Davidson’s solid World Cup performances earned him a move to West Brom in 2014, which the fullback couldn’t translate into his first big break. Disappointingly for the then-23 year old, Davidson then couldn’t impress enough at Championship side Huddersfield to earn a permanent move.

The former Ange favourite then lost his Socceroos position to the trio of Aziz Behich, Brad Smith and Alex Gersbach. However, in a bright sign for the future, the 26-year-old recently won the Slovenian league / cup double with his new loan club, Olimpija Ljubljana. 

Ben Halloran –

A regular in the 2.Bundesliga from 2013 to 2015, 21-year-old Halloran appeared in every group-stage match as a substitute, but would only make one Socceroos appearance after the tournament.

A knee injury somewhat derailed his career at Heidenheim and now 25-years-old, Halloran has been unable to break into newly promoted J-League club V-Varen Nagasaki.

James Holland –

Holland failed to make an appearance in 2014 and has only played 14 minutes in green and gold since the tournament.

Now 28-years-old, after success at one of Austria’s leading clubs between 2012 and 2015, Holland is entering a sparse period of his career, unable to carve out a regular place at newly promoted club LASK Linz.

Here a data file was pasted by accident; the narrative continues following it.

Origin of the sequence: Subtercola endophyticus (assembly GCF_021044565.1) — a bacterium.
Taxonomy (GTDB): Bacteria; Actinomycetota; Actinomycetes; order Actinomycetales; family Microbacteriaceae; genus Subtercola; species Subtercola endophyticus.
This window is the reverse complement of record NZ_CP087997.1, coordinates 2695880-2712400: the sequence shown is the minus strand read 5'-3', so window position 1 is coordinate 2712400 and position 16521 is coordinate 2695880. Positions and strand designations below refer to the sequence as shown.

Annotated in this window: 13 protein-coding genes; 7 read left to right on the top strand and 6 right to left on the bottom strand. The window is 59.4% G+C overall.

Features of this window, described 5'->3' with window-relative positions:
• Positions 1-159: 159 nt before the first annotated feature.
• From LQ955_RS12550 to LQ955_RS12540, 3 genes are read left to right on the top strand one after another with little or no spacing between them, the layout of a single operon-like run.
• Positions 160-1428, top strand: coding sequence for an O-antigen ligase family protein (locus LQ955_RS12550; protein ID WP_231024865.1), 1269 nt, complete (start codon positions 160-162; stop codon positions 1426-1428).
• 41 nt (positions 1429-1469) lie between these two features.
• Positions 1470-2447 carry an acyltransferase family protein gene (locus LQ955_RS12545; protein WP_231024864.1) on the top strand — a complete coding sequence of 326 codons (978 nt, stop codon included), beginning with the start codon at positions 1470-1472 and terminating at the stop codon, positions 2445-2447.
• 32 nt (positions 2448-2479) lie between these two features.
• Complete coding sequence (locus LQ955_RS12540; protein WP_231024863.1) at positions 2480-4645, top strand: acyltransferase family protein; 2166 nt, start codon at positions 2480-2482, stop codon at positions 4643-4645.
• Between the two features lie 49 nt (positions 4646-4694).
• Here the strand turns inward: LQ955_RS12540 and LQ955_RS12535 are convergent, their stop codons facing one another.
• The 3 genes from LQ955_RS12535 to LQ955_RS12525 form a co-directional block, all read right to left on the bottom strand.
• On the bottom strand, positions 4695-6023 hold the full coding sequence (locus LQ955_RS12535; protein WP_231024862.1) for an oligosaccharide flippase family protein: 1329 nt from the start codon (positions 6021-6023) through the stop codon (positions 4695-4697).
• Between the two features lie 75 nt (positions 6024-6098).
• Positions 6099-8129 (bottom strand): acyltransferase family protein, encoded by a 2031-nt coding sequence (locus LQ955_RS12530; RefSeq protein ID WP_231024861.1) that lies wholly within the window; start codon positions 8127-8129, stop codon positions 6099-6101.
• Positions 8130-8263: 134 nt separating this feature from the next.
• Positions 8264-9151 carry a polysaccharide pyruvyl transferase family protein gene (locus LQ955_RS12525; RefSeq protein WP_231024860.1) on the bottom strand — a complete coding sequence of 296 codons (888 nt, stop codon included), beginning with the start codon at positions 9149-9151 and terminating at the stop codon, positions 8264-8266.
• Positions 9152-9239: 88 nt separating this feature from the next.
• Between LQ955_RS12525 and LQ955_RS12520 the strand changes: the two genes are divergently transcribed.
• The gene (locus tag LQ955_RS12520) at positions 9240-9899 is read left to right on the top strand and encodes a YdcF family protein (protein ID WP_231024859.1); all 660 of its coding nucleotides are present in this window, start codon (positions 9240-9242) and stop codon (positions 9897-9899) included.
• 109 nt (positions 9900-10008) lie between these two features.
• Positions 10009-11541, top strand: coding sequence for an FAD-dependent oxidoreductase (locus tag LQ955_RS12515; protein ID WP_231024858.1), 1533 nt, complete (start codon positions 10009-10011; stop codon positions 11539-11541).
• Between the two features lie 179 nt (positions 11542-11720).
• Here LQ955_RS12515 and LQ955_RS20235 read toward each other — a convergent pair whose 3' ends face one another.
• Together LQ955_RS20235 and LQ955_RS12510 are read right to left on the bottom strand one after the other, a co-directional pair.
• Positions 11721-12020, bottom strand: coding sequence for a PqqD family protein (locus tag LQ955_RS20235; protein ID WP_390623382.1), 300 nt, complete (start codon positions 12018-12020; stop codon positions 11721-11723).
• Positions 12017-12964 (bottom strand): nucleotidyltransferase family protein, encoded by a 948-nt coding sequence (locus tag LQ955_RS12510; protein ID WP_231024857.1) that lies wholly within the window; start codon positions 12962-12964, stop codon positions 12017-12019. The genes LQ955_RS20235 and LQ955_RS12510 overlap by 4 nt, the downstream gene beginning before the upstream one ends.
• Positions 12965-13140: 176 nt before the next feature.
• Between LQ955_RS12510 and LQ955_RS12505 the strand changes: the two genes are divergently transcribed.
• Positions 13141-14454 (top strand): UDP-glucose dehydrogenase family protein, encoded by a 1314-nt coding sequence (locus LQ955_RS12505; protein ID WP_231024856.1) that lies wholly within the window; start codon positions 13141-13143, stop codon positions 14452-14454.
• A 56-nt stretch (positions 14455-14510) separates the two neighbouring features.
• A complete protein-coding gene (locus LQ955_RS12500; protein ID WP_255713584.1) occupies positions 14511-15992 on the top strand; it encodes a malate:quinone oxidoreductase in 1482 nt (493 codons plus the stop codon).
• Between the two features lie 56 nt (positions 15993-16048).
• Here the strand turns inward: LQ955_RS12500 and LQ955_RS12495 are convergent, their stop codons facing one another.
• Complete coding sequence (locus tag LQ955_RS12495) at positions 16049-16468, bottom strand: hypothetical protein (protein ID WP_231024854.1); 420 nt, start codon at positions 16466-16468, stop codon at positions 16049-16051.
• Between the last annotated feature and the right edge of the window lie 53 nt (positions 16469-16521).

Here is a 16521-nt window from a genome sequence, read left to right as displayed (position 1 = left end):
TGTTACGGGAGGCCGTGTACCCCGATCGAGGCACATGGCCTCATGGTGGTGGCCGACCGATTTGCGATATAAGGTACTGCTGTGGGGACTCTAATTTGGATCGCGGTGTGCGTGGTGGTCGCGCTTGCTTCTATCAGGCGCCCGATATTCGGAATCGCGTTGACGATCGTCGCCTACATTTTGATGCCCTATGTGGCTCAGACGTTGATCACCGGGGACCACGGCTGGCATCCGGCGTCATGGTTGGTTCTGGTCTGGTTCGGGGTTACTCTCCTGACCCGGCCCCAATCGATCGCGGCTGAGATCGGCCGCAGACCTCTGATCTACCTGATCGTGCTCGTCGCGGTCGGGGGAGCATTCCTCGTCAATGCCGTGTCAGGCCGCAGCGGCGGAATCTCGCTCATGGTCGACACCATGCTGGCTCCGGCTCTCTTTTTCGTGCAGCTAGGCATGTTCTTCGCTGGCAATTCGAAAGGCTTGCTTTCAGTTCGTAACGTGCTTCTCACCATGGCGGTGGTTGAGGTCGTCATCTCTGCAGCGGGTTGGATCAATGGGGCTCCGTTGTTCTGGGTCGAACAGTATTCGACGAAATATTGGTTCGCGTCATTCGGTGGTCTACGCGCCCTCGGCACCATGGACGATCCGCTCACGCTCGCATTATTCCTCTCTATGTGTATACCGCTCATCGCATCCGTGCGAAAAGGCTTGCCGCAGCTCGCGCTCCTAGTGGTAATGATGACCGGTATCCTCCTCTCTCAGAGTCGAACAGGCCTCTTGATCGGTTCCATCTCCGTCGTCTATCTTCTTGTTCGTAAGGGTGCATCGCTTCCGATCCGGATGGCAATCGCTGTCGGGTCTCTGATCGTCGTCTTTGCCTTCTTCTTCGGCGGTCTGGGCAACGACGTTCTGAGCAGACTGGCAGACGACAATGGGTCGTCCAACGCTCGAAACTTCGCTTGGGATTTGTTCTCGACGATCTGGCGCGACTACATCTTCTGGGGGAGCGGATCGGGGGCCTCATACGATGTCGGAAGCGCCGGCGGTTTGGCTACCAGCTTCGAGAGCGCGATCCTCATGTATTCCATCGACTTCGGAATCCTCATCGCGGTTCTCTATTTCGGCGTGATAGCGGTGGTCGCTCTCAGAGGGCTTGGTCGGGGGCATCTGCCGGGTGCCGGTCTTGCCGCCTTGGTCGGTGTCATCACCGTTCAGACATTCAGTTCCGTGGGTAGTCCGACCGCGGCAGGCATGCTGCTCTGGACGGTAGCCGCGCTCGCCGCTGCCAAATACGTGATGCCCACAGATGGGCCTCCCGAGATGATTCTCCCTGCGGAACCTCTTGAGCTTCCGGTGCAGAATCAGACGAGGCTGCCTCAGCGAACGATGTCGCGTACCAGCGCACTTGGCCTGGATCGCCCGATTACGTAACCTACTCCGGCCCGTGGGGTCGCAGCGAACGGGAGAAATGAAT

Mitch Langerak –

It’s been a sad story for Langerak, who could, and perhaps should, be pressuring Ryan for the Socceroos number one jersey alongside Brad Jones. Yet a few uncomfortable performances for the Socceroos under Postecoglou all but resigned him to third fiddle – a place he’s now lost to Danny Vukovic.

It’s a hard outcome for the 29-year-old, who performed admirably for Stuttgart after leaving Borussia Dortmund, only to be replaced upon promotion. In another beacon for the future, however, he is now excelling at J-League club Nagoya Grampus.

Ryan McGowan –

McGowan had all the ingredients to become a Socceroos regular – playing each of Australia’s three World Cup fixtures - but a record of moving between dubious leagues let him down.

While he stayed fit and played in a much-needed position for the Socceroos, moving regularly between China, Scotland, the United Arab Emirates and now England’s League One was never going to promote him as a stable option.